You could refer the patient to a partner health professional such as a fitness professional, gym, nutrition center, etc. But, from experience as being one of those professionals and collaborating with doctors for years, only a small percentage of patients follow through with this option.

Patients need more detail!


Reason #2 – Only hearing your recommendation during office visit

How many times per year do you see the average patient, 1-2 times? Even if it’s a couple more, it is a low number of visits.

Take a moment and think about a change you might have made in your life, whether it be personal or professional.

Did you immediately hear or think of an idea and immediately act on it?

Think about this for a second. Marketing experts say it takes a consumer more than 8 times to see an advertisement before they make a purchase. Using that analogy, how many times does it take you to hear or think about a new idea before implementation?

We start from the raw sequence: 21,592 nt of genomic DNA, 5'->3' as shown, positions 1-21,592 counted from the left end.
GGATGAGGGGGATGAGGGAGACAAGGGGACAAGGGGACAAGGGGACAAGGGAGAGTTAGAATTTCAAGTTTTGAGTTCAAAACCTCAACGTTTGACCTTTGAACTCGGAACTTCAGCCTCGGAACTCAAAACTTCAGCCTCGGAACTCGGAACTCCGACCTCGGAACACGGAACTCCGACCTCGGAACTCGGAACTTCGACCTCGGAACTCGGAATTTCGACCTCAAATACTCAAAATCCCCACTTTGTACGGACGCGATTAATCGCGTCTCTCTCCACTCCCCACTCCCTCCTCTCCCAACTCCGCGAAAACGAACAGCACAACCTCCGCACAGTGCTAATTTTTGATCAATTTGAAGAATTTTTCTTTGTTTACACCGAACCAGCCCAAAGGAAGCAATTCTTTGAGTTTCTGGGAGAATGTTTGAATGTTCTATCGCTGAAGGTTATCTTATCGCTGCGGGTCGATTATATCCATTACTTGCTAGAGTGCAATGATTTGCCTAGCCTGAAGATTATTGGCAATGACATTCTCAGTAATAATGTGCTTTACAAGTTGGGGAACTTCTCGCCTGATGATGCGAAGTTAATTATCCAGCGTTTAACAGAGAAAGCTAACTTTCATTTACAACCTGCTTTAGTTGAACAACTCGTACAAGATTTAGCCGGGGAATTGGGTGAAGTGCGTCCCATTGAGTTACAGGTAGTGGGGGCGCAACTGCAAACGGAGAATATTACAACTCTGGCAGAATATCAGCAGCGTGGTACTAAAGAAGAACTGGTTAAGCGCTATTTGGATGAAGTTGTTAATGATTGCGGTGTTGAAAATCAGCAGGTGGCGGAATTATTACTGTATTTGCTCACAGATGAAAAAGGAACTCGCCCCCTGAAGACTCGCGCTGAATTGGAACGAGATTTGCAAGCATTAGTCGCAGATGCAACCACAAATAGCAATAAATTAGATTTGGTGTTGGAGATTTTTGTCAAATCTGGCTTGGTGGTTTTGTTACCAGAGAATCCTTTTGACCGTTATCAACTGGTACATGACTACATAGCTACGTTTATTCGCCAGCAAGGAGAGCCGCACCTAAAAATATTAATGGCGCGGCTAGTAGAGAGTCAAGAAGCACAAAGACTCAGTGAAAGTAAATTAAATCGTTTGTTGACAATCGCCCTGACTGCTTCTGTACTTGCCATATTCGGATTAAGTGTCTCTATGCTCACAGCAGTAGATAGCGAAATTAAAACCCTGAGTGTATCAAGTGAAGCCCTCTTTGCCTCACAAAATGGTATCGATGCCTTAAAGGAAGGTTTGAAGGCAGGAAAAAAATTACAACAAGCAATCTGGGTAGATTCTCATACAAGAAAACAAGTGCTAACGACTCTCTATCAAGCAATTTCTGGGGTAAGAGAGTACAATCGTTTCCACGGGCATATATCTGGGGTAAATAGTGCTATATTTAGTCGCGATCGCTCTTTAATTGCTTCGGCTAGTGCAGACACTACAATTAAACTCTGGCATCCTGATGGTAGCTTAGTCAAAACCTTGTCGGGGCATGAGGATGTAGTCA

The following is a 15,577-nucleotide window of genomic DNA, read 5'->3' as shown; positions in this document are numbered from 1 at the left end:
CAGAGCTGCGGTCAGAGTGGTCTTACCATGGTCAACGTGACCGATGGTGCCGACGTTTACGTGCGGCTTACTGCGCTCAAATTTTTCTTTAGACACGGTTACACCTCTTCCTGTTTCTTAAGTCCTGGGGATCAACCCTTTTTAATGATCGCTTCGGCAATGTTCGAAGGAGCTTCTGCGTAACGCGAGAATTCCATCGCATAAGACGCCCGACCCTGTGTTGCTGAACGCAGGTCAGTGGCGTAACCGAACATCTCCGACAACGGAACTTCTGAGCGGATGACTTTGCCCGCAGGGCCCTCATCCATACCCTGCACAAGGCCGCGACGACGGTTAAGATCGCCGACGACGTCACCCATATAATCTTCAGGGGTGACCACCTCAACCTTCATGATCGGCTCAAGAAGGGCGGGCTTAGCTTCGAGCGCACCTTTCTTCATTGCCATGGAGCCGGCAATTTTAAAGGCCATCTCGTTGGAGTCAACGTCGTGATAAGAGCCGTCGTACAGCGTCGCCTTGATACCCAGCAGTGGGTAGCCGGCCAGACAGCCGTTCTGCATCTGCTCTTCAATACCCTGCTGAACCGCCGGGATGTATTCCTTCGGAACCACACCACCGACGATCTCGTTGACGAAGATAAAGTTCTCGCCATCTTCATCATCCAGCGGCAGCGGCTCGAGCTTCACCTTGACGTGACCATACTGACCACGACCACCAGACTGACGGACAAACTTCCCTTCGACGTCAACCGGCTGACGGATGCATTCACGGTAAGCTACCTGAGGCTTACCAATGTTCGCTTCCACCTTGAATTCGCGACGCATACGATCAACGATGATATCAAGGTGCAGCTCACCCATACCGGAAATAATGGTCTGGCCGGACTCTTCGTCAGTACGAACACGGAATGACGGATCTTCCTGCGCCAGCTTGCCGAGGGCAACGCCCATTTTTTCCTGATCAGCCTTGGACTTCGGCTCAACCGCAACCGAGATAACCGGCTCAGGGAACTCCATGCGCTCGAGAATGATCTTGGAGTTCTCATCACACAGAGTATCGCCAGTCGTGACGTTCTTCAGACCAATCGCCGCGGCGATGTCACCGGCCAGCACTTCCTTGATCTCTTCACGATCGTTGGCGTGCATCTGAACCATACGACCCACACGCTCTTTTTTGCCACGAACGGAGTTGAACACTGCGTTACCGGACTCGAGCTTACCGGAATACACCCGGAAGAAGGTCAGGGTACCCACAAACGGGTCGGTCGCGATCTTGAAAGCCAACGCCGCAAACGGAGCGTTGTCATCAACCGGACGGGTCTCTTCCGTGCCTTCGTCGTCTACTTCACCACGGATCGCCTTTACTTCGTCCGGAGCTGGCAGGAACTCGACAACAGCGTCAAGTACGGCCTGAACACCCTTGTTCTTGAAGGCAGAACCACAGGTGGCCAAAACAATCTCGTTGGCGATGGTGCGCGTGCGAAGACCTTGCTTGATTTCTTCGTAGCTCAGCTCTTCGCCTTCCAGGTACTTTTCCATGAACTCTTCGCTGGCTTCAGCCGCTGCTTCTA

Now let’s go back to your patients using this logic. Although your in-office recommendations are right, your patients need to hear them more frequently for the change to occur.

Here are a couple of questions for you…

  • Do you want to build the doctor-patient relationship?
  • Do you want to improve the patient experience?
  • Do you want to be the trusted doctor your patients can always rely on to help?

If so, you need to increase your touch points with your patients outside of office visits. To be fair, the changes you are recommending, and they need to take, will happen during the other 364 days a year (assuming you see patients once a year). It is the time between office visits that consistent healthy strategies need to be implemented if real change is to occur.